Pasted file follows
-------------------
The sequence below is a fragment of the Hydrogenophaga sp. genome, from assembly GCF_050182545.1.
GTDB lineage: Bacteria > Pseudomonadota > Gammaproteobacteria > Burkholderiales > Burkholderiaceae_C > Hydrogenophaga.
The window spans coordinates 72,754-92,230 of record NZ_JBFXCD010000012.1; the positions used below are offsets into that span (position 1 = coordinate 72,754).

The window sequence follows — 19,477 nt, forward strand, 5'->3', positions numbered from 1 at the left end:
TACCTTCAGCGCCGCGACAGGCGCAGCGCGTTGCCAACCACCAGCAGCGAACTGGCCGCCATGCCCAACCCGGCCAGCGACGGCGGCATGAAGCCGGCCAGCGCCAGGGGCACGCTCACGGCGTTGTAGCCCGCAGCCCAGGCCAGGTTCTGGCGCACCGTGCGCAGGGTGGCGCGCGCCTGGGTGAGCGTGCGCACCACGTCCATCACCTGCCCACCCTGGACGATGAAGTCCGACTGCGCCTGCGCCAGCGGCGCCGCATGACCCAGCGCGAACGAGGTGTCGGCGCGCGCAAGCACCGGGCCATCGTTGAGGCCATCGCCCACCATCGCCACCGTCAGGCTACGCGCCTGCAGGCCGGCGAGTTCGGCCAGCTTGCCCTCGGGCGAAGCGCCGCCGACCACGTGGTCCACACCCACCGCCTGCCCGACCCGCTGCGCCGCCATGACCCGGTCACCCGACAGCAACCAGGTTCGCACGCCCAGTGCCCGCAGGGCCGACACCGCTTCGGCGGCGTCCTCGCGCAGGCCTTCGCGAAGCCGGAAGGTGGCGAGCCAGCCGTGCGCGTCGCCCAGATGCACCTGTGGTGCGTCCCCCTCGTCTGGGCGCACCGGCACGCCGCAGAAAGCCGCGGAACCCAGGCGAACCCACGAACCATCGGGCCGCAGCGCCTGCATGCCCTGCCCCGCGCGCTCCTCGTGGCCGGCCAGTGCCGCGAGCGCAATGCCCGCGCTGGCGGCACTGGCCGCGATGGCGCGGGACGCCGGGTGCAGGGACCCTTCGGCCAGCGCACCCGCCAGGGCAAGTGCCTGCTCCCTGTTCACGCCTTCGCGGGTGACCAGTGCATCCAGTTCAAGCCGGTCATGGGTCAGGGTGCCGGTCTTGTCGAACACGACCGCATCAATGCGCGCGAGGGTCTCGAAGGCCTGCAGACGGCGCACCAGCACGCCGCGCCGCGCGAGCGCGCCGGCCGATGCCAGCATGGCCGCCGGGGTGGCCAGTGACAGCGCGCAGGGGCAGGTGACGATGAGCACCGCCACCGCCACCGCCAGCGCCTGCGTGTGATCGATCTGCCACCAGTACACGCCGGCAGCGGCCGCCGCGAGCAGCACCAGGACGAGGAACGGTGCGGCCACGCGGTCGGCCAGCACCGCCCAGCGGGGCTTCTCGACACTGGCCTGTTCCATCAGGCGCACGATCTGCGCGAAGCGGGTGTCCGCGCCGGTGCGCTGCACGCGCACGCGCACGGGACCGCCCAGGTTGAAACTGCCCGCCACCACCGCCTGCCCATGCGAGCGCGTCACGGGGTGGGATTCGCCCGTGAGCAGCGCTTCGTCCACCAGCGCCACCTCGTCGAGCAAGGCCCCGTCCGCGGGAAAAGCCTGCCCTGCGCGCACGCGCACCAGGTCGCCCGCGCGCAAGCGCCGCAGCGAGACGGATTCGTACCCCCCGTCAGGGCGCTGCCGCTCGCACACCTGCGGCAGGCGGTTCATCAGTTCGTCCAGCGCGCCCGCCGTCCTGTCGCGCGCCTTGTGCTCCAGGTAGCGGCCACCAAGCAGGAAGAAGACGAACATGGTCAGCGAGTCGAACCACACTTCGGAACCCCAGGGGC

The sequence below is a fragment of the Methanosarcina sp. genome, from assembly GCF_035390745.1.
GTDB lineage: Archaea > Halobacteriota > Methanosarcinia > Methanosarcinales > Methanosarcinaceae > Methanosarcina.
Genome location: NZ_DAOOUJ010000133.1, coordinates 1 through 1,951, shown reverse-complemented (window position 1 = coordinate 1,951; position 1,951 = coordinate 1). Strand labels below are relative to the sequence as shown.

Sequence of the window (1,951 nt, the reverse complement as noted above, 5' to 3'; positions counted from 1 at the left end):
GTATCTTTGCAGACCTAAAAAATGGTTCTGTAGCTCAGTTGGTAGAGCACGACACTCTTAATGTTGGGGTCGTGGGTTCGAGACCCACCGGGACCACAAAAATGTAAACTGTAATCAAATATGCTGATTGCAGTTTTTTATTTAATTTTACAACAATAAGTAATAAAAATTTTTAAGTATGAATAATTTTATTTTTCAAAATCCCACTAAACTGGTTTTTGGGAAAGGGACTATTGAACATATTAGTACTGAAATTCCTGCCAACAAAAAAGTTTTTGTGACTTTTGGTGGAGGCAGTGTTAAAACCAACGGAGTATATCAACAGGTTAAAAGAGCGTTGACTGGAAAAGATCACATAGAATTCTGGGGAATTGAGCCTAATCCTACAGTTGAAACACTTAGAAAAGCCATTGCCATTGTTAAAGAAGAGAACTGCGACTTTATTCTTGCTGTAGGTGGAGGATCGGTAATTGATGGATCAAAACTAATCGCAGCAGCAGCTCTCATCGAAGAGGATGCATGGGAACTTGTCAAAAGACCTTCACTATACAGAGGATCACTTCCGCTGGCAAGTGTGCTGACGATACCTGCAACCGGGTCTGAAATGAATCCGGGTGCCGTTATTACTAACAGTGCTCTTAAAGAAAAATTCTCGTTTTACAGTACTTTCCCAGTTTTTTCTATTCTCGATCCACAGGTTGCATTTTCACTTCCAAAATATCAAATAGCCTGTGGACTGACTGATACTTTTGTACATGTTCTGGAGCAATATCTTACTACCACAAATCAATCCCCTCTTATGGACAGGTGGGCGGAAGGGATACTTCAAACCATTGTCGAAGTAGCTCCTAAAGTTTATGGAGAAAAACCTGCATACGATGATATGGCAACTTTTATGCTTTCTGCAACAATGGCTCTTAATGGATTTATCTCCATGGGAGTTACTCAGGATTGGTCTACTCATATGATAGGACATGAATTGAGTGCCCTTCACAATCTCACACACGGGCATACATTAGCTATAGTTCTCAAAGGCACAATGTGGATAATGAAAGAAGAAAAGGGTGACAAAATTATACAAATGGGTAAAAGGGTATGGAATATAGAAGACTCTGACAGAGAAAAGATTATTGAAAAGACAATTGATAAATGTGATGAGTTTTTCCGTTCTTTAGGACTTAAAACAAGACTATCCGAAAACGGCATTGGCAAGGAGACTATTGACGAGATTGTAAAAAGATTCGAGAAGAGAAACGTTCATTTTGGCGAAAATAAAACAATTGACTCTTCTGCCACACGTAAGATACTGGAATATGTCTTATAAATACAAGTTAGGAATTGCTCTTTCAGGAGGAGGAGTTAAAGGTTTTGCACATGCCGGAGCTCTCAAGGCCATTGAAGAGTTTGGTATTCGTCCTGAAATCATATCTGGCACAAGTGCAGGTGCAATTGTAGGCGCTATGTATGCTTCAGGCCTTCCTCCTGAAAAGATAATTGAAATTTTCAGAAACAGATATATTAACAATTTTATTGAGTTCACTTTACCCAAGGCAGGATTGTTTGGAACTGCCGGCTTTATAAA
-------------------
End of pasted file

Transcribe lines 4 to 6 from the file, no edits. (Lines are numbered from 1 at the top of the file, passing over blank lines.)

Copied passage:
The window sequence follows — 19,477 nt, forward strand, 5'->3', positions numbered from 1 at the left end:
TACCTTCAGCGCCGCGACAGGCGCAGCGCGTTGCCAACCACCAGCAGCGAACTGGCCGCCATGCCCAACCCGGCCAGCGACGGCGGCATGAAGCCGGCCAGCGCCAGGGGCACGCTCACGGCGTTGTAGCCCGCAGCCCAGGCCAGGTTCTGGCGCACCGTGCGCAGGGTGGCGCGCGCCTGGGTGAGCGTGCGCACCACGTCCATCACCTGCCCACCCTGGACGATGAAGTCCGACTGCGCCTGCGCCAGCGGCGCCGCATGACCCAGCGCGAACGAGGTGTCGGCGCGCGCAAGCACCGGGCCATCGTTGAGGCCATCGCCCACCATCGCCACCGTCAGGCTACGCGCCTGCAGGCCGGCGAGTTCGGCCAGCTTGCCCTCGGGCGAAGCGCCGCCGACCACGTGGTCCACACCCACCGCCTGCCCGACCCGCTGCGCCGCCATGACCCGGTCACCCGACAGCAACCAGGTTCGCACGCCCAGTGCCCGCAGGGCCGACACCGCTTCGGCGGCGTCCTCGCGCAGGCCTTCGCGAAGCCGGAAGGTGGCGAGCCAGCCGTGCGCGTCGCCCAGATGCACCTGTGGTGCGTCCCCCTCGTCTGGGCGCACCGGCACGCCGCAGAAAGCCGCGGAACCCAGGCGAACCCACGAACCATCGGGCCGCAGCGCCTGCATGCCCTGCCCCGCGCGCTCCTCGTGGCCGGCCAGTGCCGCGAGCGCAATGCCCGCGCTGGCGGCACTGGCCGCGATGGCGCGGGACGCCGGGTGCAGGGACCCTTCGGCCAGCGCACCCGCCAGGGCAAGTGCCTGCTCCCTGTTCACGCCTTCGCGGGTGACCAGTGCATCCAGTTCAAGCCGGTCATGGGTCAGGGTGCCGGTCTTGTCGAACACGACCGCATCAATGCGCGCGAGGGTCTCGAAGGCCTGCAGACGGCGCACCAGCACGCCGCGCCGCGCGAGCGCGCCGGCCGATGCCAGCATGGCCGCCGGGGTGGCCAGTGACAGCGCGCAGGGGCAGGTGACGATGAGCACCGCCACCGCCACCGCCAGCGCCTGCGTGTGATCGATCTGCCACCAGTACACGCCGGCAGCGGCCGCCGCGAGCAGCACCAGGACGAGGAACGGTGCGGCCACGCGGTCGGCCAGCACCGCCCAGCGGGGCTTCTCGACACTGGCCTGTTCCATCAGGCGCACGATCTGCGCGAAGCGGGTGTCCGCGCCGGTGCGCTGCACGCGCACGCGCACGGGACCGCCCAGGTTGAAACTGCCCGCCACCACCGCCTGCCCATGCGAGCGCGTCACGGGGTGGGATTCGCCCGTGAGCAGCGCTTCGTCCACCAGCGCCACCTCGTCGAGCAAGGCCCCGTCCGCGGGAAAAGCCTGCCCTGCGCGCACGCGCACCAGGTCGCCCGCGCGCAAGCGCCGCAGCGAGACGGATTCGTACCCCCCGTCAGGGCGCTGCCGCTCGCACACCTGCGGCAGGCGGTTCATCAGTTCGTCCAGCGCGCCCGCCGTCCTGTCGCGCGCCTTGTGCTCCAGGTAGCGGCCACCAAGCAGGAAGAAGACGAACATGGTCAGCGAGTCGAACCACACTTCGGAACCCCAGGGGC

The sequence below is a fragment of the Methanosarcina sp. genome, from assembly GCF_035390745.1.